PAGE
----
I am from Brazil. I hear very often that we have a democracy but we're obligated to vote anyway. Are those things connected? Is it true that democracy implies that the citizens are not obligated to vote? I've read a little about it but I've never found such implication. References are welcome.

  • 1
    Depends entirely on how you define "democracy". Typical definitions from classicl Greeks did NOT necessarily imply forced voting; but implied a civic obligation to vote. These days, entirely too many disjoint things can be called "democracy"
    – user4012
    Commented Jun 22, 2013 at 4:53
  • They are called as democracy, but are the accepted as democracies?
    – Red Banana
    Commented Jun 22, 2013 at 4:57
  • I think the fact you can vote makes it a form of democracy. Whether you are obligated to or not seems to be a separate issue.
    – user1530
    Commented Jun 22, 2013 at 5:39
  • That is also my belief, but I want to check if this is consensus on politics.
    – Red Banana
    Commented Jun 22, 2013 at 6:39
  • 2
    "consensus" on politics doesn't mean much. Either there's a formal definition, with references; or some study correllating a specific definition with voting mandation. Either way, it's impossible to answer until you define "democracy" more precisely
    – user4012
    Commented Jun 22, 2013 at 15:08

1 Answer 1


Most democracies don't have compulsory voting, but compulsory voting does not imply a nation isn't a democracy.

Democracy comes from the ancient Greek city-state of Athens.

The word "democracy" (Greek: δημοκρατία) combines the elements dêmos (δῆμος, which means "people") and krátos (κράτος, which means "force" or "power").

The etymology suggests that the people had the power to rule, and in-fact the Assembly (simply called the demos) was one of the three political bodies that governed Athens. Under classic democracy, voting wasn't mandatory.

The central events of the Athenian democracy were the meetings of the assembly (ἐκκλησία, ekklêsia). Unlike a parliament, the assembly's members were not elected, but attended by right when they chose. Greek democracy created at Athens was direct, rather than representative [...] The assembly had four main functions; it made executive pronouncements (decrees, such as deciding to go to war or granting citizenship to a foreigner); it elected some officials; it legislated; and it tried political crimes. As the system evolved these last two functions were shifted to the law courts. The standard format was that of skeakers making speeches for and against a position followed by a general vote (usually by show of hands) of yes or no.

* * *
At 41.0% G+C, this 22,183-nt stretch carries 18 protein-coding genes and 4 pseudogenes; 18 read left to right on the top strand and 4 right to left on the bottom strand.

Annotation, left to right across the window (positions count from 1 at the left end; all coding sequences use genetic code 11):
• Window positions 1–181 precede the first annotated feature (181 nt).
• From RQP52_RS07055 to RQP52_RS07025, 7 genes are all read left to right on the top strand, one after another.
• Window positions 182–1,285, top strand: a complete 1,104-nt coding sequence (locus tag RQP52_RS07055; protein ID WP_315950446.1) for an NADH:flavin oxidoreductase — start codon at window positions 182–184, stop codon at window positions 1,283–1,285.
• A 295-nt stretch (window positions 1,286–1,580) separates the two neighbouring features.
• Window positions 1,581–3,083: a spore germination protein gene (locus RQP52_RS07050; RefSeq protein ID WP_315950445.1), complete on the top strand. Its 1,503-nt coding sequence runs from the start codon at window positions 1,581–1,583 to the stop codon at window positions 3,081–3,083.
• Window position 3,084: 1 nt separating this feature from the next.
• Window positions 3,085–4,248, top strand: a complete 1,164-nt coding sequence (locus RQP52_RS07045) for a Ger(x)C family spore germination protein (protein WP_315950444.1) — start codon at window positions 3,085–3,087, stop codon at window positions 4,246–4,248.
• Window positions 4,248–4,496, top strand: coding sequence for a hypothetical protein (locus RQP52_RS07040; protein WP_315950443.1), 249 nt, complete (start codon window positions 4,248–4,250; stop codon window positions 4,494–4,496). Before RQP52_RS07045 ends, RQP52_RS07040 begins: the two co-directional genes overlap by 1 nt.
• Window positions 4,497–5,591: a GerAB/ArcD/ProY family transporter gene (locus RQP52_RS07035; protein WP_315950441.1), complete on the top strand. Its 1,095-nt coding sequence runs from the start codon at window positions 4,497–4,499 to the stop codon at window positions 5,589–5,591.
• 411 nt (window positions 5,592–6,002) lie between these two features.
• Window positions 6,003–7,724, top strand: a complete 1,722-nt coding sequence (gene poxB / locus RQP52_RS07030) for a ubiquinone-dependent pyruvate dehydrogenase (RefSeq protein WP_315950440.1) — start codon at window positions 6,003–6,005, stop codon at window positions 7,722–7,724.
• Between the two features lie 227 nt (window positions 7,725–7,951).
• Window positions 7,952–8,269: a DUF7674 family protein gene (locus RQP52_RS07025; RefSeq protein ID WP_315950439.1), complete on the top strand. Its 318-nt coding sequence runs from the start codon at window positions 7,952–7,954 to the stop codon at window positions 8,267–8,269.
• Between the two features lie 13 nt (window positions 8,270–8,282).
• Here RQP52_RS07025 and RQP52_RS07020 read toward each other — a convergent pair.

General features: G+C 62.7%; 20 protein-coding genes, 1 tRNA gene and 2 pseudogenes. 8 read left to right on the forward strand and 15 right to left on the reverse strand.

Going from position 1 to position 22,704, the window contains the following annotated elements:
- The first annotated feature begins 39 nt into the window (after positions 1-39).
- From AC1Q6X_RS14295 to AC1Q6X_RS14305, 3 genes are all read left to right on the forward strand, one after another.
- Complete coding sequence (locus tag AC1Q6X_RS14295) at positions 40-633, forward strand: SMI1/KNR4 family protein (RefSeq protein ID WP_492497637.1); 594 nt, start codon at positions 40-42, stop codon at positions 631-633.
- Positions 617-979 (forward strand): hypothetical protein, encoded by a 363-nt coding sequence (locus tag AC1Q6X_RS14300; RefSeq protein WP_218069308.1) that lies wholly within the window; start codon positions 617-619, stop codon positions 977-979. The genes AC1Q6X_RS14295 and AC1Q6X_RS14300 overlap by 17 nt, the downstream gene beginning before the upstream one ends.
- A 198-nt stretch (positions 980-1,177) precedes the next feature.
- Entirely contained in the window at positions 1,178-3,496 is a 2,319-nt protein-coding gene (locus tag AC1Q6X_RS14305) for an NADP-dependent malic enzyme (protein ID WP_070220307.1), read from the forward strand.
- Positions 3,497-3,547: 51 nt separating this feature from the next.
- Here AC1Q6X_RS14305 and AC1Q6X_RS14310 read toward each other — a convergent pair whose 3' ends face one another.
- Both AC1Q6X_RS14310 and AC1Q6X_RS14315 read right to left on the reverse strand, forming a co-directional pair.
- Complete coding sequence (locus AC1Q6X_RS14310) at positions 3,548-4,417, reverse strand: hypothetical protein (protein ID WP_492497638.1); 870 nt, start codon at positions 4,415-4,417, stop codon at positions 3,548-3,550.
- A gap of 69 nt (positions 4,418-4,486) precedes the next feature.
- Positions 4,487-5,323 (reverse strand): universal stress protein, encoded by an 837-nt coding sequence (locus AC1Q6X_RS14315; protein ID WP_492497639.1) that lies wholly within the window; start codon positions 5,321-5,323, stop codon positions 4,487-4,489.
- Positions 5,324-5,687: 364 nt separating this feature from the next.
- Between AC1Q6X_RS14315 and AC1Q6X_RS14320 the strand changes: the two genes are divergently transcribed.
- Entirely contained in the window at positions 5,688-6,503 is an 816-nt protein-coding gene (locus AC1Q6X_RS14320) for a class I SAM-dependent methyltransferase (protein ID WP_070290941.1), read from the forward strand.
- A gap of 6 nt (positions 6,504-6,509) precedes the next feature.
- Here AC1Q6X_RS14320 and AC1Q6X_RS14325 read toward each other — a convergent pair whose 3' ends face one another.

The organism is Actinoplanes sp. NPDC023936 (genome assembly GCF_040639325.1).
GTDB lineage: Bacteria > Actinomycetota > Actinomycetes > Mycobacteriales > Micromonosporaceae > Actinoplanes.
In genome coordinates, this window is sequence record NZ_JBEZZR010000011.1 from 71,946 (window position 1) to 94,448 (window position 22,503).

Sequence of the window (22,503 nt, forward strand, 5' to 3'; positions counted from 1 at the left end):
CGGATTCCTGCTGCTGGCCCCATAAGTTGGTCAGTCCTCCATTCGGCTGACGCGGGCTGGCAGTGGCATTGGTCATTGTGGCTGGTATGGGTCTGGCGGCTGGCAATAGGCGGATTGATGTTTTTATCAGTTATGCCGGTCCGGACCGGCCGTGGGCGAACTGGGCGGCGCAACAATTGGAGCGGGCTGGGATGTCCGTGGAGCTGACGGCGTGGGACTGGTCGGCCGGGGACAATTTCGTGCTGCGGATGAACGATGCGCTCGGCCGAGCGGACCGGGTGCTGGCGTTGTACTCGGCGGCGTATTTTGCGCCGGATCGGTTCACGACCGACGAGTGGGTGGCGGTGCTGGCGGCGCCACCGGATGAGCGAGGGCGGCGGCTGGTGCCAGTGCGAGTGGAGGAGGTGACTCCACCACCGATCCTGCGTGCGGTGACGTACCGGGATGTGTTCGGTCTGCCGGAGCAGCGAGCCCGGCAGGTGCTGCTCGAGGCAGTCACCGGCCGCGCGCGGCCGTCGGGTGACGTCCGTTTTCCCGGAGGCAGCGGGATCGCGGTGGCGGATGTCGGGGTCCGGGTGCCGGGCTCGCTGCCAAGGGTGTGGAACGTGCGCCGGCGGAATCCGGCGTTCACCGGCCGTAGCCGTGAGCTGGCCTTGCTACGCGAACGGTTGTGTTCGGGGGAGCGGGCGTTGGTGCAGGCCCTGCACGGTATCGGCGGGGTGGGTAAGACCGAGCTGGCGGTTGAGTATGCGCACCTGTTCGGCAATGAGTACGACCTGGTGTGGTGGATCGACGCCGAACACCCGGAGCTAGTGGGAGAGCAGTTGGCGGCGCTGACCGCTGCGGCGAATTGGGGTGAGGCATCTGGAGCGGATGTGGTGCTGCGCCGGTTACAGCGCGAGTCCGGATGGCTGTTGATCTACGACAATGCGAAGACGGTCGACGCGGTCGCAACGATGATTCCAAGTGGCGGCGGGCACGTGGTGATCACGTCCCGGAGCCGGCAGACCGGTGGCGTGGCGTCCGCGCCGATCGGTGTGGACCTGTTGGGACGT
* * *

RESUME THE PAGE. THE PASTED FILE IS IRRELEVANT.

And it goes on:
Democracy today is defined as:

a form of government in which all eligible citizens have an equal say in the decisions that affect their lives. Democracy allows eligible citizens to participates equally - either directly or through elected representatives - in the proposal, development, and creation of laws.

Certain citizens (slaves, felons, women, youth, etc.) may be excluded, but this has been the case in virtually all democracies throughout ancient and modern times. This definition also includes representative democracies and is in contrast to monarchies, oligarchies, and dictatorships. Under this definition, voting is not compulsory, citizens just need to be allowed to participate equally. Neither definition implies that a citizen must vote, but neither definition excludes nations that do force their citizens to vote. What about democracy in practice though, is their some correlation between being a democracy and compulsory voting?

Wikipedia lists 23 countries that have compulsory voting:

  • Law Enforced - Argentina; Australia; Brazil; Congo; Ecuador; Luxembourg; Nauru; Peru; Singapore; Uruguay;

  • Not Enforced - Belgium; Bolivia; Costa Rica; Dominican Republic; Egypt; Greece; Honduras; Lebanon; Libya; Mexico; Panama; Paraguay; Thailand.

Wikipedia lists 78 countries as democracies, 25 which are considered Full democracies and the remaining 53 as flawed democracies. This list of democracies does not include 9 of the countries that have compulsory voting: Congo; Ecuador; Nauru; Singapore; Bolivia; Egypt; Honduras; Lebanon; Libya. Additionally there are 206 sovereign states, 190 which are undisputed.

It is false that D implies VV (this is a logical implication is sometimes written as, ¬D or VV), since it is simple to show that there exists a democracy with compulsory voting (there are 14). Yes a correlation exists between voluntary voting (VV) in a nation, and that nation being a democracy (D). Compulsory Voting (CV) is very unlikely in a nations that is a democracy.

  • Democracies with CV/All democracies ratio: (14/78) = 17.9%

  • (Democracies with VV/All democracies ratio: (78-14)/78 = 82.1%)

  • Non-democracy or democracy with VV/All nations ratio: (190-78)+(78-14)/190 = 176/190 = 92.6%

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